We euthanized feral swine at 3 dpi (1 virus-inoculated, 1 contact, and 1 control animal), 5 dpi (3 virus-inoculated, 1 contact, and 2 control animals), 7 dpi (3 virus-inoculated, 1 contact, and 1 control animal), 9 dpi (2 virus-inoculated, 1 contact, and 1 control animal), 11 dpi (2 virus-inoculated and 1 contact animal), and 21 dpi (1 virus-inoculated, 3 contact, and 1 control animal). We collected nasal turbinate, soft palate, trachea, bronchi, and lung at necropsy and stored tissues at −80°C before virologic characterization or fixed tissues in 10% neutral buffered formalin for histologic and immunohistochemical analysis.
Calculation of TCID50
We serially diluted homogenate supernatants from tissue samples and nasal washes from 10−1 to 10−6 and titrated them in HRT-18G cells. We tested each sample in triplicate and calculated the TCID50 by using the Reed-Muench method (27).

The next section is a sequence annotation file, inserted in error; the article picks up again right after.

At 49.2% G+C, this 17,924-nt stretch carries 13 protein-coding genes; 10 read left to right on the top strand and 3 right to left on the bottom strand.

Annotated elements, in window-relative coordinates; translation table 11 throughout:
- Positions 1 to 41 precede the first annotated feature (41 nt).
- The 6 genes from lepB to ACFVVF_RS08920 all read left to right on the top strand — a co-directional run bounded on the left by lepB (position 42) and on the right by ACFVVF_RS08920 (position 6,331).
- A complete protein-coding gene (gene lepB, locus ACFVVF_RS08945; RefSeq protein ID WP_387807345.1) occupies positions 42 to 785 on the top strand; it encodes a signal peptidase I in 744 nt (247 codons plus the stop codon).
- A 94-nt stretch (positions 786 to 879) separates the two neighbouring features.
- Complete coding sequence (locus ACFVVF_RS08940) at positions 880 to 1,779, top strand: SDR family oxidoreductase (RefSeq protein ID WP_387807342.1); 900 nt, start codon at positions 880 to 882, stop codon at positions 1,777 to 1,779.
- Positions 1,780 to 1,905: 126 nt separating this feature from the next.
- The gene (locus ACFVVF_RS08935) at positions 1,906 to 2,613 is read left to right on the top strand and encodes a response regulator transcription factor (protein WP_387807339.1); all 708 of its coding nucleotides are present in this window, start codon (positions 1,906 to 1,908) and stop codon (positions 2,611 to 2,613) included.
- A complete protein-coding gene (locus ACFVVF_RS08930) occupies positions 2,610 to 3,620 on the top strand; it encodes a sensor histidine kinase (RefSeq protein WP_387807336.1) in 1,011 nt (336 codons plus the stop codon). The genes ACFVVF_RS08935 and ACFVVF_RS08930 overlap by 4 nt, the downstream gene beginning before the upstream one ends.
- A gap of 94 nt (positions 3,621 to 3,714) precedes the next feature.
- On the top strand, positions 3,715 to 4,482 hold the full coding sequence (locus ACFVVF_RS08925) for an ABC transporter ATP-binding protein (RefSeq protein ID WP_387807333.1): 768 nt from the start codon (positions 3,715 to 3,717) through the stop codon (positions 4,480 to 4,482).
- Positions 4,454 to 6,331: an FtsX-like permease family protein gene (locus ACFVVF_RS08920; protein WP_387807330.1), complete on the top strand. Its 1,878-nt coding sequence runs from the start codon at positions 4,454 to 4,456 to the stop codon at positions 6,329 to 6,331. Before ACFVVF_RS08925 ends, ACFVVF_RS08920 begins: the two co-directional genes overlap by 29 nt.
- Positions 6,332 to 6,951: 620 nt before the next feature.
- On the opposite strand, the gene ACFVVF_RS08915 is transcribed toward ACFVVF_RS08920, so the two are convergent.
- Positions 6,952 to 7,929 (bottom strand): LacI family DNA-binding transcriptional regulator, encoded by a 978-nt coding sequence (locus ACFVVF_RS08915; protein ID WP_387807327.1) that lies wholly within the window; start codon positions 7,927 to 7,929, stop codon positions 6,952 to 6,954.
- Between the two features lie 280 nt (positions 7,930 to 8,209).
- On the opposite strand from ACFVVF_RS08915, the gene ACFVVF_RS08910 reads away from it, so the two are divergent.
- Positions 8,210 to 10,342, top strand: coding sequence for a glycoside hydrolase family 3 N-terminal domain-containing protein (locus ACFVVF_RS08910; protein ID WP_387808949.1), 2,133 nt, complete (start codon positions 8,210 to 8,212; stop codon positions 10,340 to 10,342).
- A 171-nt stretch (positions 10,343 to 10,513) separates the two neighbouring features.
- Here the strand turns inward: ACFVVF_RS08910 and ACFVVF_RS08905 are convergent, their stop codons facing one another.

We performed IDV immunohistochemical staining as previously described (28). In brief, we heated slides at 65°C overnight. We deparaffinized and retrieved slides in an antigen retrieval solution at pH 6.1 (Dako, Carpinteria, CA, USA) by using a decloaking chamber. We used Tris-buffered saline (TBS) with 0.5% Tween to wash slides and used 3% H2O2 to quench peroxidase activity; we then blocked slides with 10% normal goat serum (Invitrogen, Carlsbad, CA, USA) for 1 h. We added bovine-generated antiserum to D/46N (diluted 1:200 in antibody diluent [Dako]) to the slides and incubated them at −4°C for 24 h. We then washed the slides with TBS with 0.5% Tween and incubated them for 30 min with biotinylated goat anti–bovine IgG polyclonal secondary antibody diluted 1:500 in TBS with 0.5% Tween. Slides were washed and then incubated with ABC reagent (Vectastain, Burlingame, CA) according to the manufacturer’s instructions, exposed to 3,3′-diaminobenzidine and H2O2 for 5 min, counterstained with hematoxylin, and dehydrated; we then applied a coverslip.